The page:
People who would never dream of drinking and driving can sometimes be careless about drugged driving. We’re not talking about illicit drugs. There are many legal substances – including over-the-counter medications – which can make one unfit to drive. And if you’re caught driving while impaired by one of them, you will get a DUI.
Here’s the relevant section of the Criminal Code:
Every one commits an offence who operates a motor vehicle … or has the care or control of a motor vehicle … while the person’s ability to operate the vehicle, vessel, aircraft or railway equipment is impaired by alcohol or a drug.”
Note that the word is “drug.” The Code doesn’t make a distinction between marijuana, heroin, and NyQuil.
Some prescription drugs that can easily result in an impaired driving arrest:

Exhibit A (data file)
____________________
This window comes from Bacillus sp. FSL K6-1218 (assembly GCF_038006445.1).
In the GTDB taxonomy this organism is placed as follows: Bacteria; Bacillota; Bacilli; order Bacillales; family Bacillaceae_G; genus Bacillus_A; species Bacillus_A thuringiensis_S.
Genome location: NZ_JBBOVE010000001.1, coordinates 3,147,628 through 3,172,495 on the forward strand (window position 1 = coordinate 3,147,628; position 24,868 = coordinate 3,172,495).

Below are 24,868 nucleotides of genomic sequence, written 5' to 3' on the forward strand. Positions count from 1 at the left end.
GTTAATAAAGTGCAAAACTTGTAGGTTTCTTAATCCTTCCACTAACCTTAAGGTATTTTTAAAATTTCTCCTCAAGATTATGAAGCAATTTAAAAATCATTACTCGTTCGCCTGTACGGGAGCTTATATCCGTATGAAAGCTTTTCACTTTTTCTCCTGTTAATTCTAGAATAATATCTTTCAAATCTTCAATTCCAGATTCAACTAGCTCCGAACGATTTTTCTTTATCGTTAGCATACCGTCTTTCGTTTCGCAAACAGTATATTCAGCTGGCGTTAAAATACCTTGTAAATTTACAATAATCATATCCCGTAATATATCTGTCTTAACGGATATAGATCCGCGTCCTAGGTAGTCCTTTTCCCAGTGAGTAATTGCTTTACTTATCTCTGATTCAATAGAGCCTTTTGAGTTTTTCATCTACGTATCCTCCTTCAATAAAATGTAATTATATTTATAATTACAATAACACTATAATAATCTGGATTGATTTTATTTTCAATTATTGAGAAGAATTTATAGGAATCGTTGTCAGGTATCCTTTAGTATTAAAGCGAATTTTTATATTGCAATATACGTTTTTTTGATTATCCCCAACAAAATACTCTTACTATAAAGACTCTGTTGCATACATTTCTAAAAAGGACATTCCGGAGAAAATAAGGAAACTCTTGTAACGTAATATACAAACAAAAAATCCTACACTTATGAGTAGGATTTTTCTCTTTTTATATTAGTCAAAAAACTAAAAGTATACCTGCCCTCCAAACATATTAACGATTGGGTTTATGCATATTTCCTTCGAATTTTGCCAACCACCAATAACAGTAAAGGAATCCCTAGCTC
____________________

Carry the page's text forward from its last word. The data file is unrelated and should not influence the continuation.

- Opiates such as morphine and codeine.
- Antihistamines. Many of these make you drowsy, so it’s important to check the label and make sure you’re taking the non-drowsy type. Most allergy medications, such as Benadryl and Claritin, use antihimstamines. So to over-the-counter cold remedies, especially “nighttime” ones.
- Anti-anxiety drugs, including benzodiazepines (Xanax and Valium) have a calming effect, but they can cause sleepiness, dizziness, impaired thinking and vision, and confusion. It’s the last thing you need if you’re piloting a machine down the road at 100 km/h.
Sometimes naïve drivers think they can pull out their prescription and get a free pass from the police officer. But the police are there to take impaired drivers off the roads. If you are prescribed any kind of drug, ask your doctor if it’s safe to drive while taking it. And follow the advice. If you cause a collision resulting in injury, death, financial pain and heartache, it doesn’t matter whether or not you had a prescription.